Headlines 2014

Sweden is still a capitalist welfare state


Costs started to soar in the 70s, explained Andreas Bergh and Assar Lindbeck at a seminar organized by IFN, when discussing about the Swedish welfare state. They agreed that the Swedish welfare system in some parts, needs to be reformed. "Though, it is difficult for politicians to reform without a crisis," said Lindbeck. At the seminar a new book authored by Andreas Bergh was presented and discussed – Sweden and the Revival of the Capitalist Welfare State. Irene Wennemo, editorial writer for Dagens Arena also participated in the debate.

In the picture from left Assar Lindbeck, Andreas Bergh and Irene Wennemo at the seminar held on August 28. Photo: Cecilia Larsson Lantz.


In Sweden and the Revival of the Capitalist Welfare State (Edward Elgar Publishing, 2014), Andreas Bergh, IFN and Lund University, explains how a country can successfully combine prosperity with a relatively fair distribution. Unlike the French economist Thomas Piketty Bergh shows that "Sweden's success formula does not include high taxation of capital, but rather to provide efficient, capitalist institutions that allow a re-distribution within the framework of the welfare state."

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Andreas Bergh presented his book Sweden and the Revival of the Capitalist Welfare State at a seminar in Stockholm. Photo: Cecilia Larsson Lantz.


Andreas Bergh explained in his presentation that the Swedish economy is robust, compared with most countries in Europe. He asked, however, if the Swedes themselves know why the country is doing so well. He answered the question that gave name to the seminar – is Sweden still a capitalist welfare state?

"Yes the goose [read capitalism] still lays her golden eggs", said Bergh, and continued: "Sweden is a more open, free-trade-friendly and more liberal country than, say, the US. However we have high taxes."

He noted that the Swedish reform process has slowed down, starting in the mid-1990s and has subsided even more during the last four years. "There is a great need for reforms. The problems of isolation and the structure of the labor market have only increased since 2006 We currently have a respite as the number of people in the workforce outnumber the older population. But, around 2020-30, the 40's generation will constitute an impediment for municipal finances. To make matters worse we know that at that point in time less people will be of working age."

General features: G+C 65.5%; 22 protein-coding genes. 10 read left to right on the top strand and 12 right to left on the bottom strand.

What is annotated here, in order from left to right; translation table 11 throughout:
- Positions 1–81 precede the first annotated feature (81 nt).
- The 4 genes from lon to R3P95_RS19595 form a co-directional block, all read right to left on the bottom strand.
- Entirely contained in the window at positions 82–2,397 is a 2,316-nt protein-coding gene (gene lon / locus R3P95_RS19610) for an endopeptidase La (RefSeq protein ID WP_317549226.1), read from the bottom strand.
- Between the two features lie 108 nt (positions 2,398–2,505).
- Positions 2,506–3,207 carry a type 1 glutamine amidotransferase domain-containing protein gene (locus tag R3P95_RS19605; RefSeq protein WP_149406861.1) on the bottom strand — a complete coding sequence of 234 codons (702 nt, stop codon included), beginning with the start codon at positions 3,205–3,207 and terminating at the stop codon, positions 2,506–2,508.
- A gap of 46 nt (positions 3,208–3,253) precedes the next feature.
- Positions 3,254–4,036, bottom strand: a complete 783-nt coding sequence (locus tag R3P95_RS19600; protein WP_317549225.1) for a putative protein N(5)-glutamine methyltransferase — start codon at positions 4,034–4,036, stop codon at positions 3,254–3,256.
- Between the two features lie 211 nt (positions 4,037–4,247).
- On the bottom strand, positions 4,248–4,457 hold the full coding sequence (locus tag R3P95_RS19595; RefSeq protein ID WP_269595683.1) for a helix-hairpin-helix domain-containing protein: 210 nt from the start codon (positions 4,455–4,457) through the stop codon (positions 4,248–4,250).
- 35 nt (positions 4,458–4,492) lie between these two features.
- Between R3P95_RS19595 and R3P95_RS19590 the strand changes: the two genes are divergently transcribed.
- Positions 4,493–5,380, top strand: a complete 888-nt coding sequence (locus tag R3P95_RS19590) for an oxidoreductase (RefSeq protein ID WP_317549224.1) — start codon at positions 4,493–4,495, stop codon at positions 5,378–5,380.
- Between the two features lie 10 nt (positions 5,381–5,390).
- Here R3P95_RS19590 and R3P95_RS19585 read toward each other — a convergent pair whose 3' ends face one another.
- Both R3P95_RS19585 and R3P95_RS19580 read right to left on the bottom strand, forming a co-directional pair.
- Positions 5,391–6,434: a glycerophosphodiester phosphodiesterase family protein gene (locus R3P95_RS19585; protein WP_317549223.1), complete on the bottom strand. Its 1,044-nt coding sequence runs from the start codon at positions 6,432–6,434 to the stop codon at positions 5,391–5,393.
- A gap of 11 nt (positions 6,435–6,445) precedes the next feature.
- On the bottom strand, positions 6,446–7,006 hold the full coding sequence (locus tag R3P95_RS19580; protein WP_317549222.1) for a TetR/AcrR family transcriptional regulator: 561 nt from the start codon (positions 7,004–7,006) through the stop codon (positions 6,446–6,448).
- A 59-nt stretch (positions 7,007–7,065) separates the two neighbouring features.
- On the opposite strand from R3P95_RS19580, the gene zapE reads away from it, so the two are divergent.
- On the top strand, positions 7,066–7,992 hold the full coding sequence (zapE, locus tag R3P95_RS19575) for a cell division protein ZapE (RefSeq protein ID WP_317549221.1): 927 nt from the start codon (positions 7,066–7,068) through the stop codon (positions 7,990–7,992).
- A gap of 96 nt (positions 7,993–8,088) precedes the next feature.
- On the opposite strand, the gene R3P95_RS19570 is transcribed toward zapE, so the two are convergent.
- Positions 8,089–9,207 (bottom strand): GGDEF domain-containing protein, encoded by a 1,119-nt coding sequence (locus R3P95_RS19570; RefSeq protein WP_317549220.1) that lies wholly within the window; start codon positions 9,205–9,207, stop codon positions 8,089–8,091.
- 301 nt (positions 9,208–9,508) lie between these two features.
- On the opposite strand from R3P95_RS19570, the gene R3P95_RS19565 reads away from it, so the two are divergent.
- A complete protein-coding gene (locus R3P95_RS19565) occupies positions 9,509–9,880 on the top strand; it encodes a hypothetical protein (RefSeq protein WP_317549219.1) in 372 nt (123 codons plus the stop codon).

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The crowd was eloquent and engaged in the seminar where the book Sweden and the Revival of the Capitalist Welfare State was presented. Photo: Cecilia Larsson Lantz.


Andreas Bergh went into polemics with the French economist Thomas Piketty – who advocates high capital taxes. "The Swedish formula for success engages capitalism and capitalists as wealth generating powers to create jobs and tax revenues. And we have experimented with high capital- and income taxes. The result was that Sweden didn’t do so well."

Bergh noted that today's debate about the profits in the welfare sector raises the question of wether the Swedes really understand what creates wealth. "To me it seems strange that we are focused on profit rather than control, quality assurance and to providing proper incentives. Capitalism creates wealth since all the players have an incentive to ask what people want to buy, what to do and how to do it, rather than turning to the state in hopes of subsidies. Profit is one of many motives that needs to be maintained; otherwise the risk is imminent that the goose will quit laying golden eggs!"

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Irene Wennemo talked about the role of municipalities in the world recording state. Photo: Cecilia Larsson Lantz.


Both Irene Wennemo and Assar Lindbeck highlighted the role of municipalities in the discussion on the future of the welfare state. Wennemo explained that local authorities early on built rudimentary welfare systems. Today, she said, the public debate about the input that municipalities have in regards to educating the youth, arranging for the elderly, etc., has lost proportionality. "How local authorities act must be up to each individual community. It is certainly a huge problem when government regulation becomes part of the picture."

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Assar Lindbeck explained that politicians find it difficult to reform, when society is not in crisis. Photo: Cecilia Larsson Lantz.


Assar Lindbeck recapitulated how the economy and welfare state have developed in Sweden during the last 100 years. He pointed out that the idea of local autonomy entails the municipalities themselves making decisions. "Today we are told that municipalities have autonomy but if municipalities do not want the same things as other local governments the state should intervene and raise the level for all so that no one lags behind. It's a strange form of self-government we have: One should not do differently! This approach must indeed be costly."

View the seminariet on YouTube

Read an Op-Ed  by Andreas Bergh in the British financial newspaper CityAM

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